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Y F Deng, Y J Wang, Y Zou, A Azarfar, X L Wei, S K Ji, J Zhang, Z H Wu, S X Wang, S Z Dong, Y Xu, D F Shao, J X Xiao, K L Yang, Z J Cao, S L Li
The community structure of colonised bacteria in the gastrointestinal tracts (GITs) of pre-weaned calves is affected by extrinsic factors, such as the genetics and diet of the calves; however, the dietary impact is not fully understood and warrants further research. Our study revealed that a total of 6, 5, 2 and 10 bacterial genera showed biologically significant differences in the GITs of pre-weaned calves fed four waste-milk diets: acidified waste milk, pasteurised waste milk, untreated bulk milk, and untreated waste milk, respectively...
March 10, 2017: Scientific Reports
John C Lieske
BACKGROUND: Urinary supersaturation is one key determinant of calcium oxalate (CaOx) urinary stone formation, and urinary excretions of oxalate and citrate are two key determinants. Each is influenced by gastrointestinal processes. METHODS: Open label and randomized placebo studies have examined the effect of oral probiotic preparations on urinary supersaturation and oxalate excretion. Cross sectional studies in humans have studied the association of Oxalobacter formigenes colonization status and urinary oxalate excretion and prevalence of urinary stones...
January 2017: Annals of Translational Medicine
Bernd Hoppe, Patrick Niaudet, Rémi Salomon, Jérôme Harambat, Sally-Anne Hulton, William Van't Hoff, Shabbir H Moochhala, Georges Deschênes, Elisabeth Lindner, Anna Sjögren, Pierre Cochat
BACKGROUND: Primary hyperoxaluria (PH) is a rare, genetic disorder which involves the overproduction of endogenous oxalate, leading to hyperoxaluria, recurrent urolithiasis and/or progressive nephrocalcinosis and eventually resulting in kidney failure and systemic oxalosis. The aim of this trial was to investigate whether treatment involving an oxalate-metabolising bacterium (Oxalobacter formigenes) could reduce urinary oxalate excretion in PH patients. METHODS: The efficacy and safety of O...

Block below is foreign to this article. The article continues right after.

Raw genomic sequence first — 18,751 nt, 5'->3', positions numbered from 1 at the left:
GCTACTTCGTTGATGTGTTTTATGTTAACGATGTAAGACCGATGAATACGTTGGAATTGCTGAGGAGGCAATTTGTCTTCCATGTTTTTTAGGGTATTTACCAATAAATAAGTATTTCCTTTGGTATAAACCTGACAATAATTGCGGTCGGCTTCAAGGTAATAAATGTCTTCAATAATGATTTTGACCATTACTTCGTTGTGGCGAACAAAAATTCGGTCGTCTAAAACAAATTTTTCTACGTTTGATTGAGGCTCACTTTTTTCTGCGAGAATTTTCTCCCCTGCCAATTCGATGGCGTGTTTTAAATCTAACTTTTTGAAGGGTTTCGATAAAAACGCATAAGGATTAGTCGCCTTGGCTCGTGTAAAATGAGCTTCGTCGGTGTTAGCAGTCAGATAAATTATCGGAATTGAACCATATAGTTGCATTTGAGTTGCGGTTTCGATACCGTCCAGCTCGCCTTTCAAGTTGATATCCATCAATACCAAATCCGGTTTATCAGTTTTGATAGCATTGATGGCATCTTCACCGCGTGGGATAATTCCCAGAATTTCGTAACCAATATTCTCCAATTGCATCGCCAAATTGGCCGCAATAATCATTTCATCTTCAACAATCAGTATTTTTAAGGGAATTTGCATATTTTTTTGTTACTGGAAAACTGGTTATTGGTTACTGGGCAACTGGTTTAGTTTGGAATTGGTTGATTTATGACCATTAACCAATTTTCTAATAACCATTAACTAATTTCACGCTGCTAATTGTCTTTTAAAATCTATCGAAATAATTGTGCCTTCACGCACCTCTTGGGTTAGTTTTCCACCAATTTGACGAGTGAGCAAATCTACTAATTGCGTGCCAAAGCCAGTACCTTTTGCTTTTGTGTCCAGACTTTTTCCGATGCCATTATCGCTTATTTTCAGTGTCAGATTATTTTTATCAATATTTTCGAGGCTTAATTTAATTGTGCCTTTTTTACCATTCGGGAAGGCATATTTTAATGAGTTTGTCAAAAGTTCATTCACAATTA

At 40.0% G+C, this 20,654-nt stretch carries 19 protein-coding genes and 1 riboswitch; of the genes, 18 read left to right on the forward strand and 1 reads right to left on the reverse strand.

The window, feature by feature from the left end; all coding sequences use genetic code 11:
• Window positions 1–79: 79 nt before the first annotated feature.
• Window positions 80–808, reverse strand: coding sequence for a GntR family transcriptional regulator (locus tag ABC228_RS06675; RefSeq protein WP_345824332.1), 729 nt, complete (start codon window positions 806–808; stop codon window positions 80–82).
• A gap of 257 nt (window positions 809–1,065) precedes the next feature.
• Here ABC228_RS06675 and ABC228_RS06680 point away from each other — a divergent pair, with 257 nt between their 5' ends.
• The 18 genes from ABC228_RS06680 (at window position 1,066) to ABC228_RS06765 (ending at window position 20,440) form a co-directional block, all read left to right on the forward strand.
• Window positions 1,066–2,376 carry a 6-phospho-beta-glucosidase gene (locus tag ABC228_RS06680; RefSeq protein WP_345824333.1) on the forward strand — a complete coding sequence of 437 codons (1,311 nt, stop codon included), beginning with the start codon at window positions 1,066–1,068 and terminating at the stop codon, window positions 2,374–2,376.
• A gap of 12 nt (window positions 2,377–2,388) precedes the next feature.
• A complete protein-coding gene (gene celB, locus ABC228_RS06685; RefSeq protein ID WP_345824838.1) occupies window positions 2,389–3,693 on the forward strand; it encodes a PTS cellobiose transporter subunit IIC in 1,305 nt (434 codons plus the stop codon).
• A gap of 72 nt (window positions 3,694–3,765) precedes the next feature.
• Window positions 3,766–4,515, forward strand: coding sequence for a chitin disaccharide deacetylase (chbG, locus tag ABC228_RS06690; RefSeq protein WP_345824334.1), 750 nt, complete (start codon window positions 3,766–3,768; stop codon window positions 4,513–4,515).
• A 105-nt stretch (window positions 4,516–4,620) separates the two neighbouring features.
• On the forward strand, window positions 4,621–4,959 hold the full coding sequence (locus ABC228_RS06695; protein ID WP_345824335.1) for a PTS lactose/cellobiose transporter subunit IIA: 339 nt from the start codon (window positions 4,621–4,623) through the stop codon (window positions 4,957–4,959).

May 2017: Pediatric Nephrology: Journal of the International Pediatric Nephrology Association
Jonathan M Whittamore, Marguerite Hatch
The intestine exerts a considerable influence over urinary oxalate in two ways, through the absorption of dietary oxalate and by serving as an adaptive extra-renal pathway for elimination of this waste metabolite. Knowledge of the mechanisms responsible for oxalate absorption and secretion by the intestine therefore have significant implications for understanding the etiology of hyperoxaluria, as well as offering potential targets for future treatment strategies for calcium oxalate kidney stone disease. In this review, we present the recent developments and advances in this area over the past 10 years, and put to the test some of the new ideas that have emerged during this time, using human and mouse models...
February 2017: Urolithiasis
Mansi Mehta, David S Goldfarb, Lama Nazzal
Nephrolithiasis is a complex disease of worldwide prevalence that is influenced by both genetic and environmental factors. About 75% of kidney stones are predominantly composed of calcium oxalate and urinary oxalate is considered a crucial risk factor. Microorganisms may have a role in the pathogenesis and prevention of kidney stones and the involvement of the intestinal microbiome in this renal disease has been a recent area of interest. Oxalobacter formigenes is a gram negative bacteria that degrades oxalate in the gut decreasing urinary oxalate excretion...
December 2016: International Journal of Surgery
Donna Arvans, Yong-Chul Jung, Dionysios Antonopoulos, Jason Koval, Ignacio Granja, Mohamed Bashir, Eltayeb Karrar, Jayanta Roy-Chowdhury, Mark Musch, John Asplin, Eugene Chang, Hatim Hassan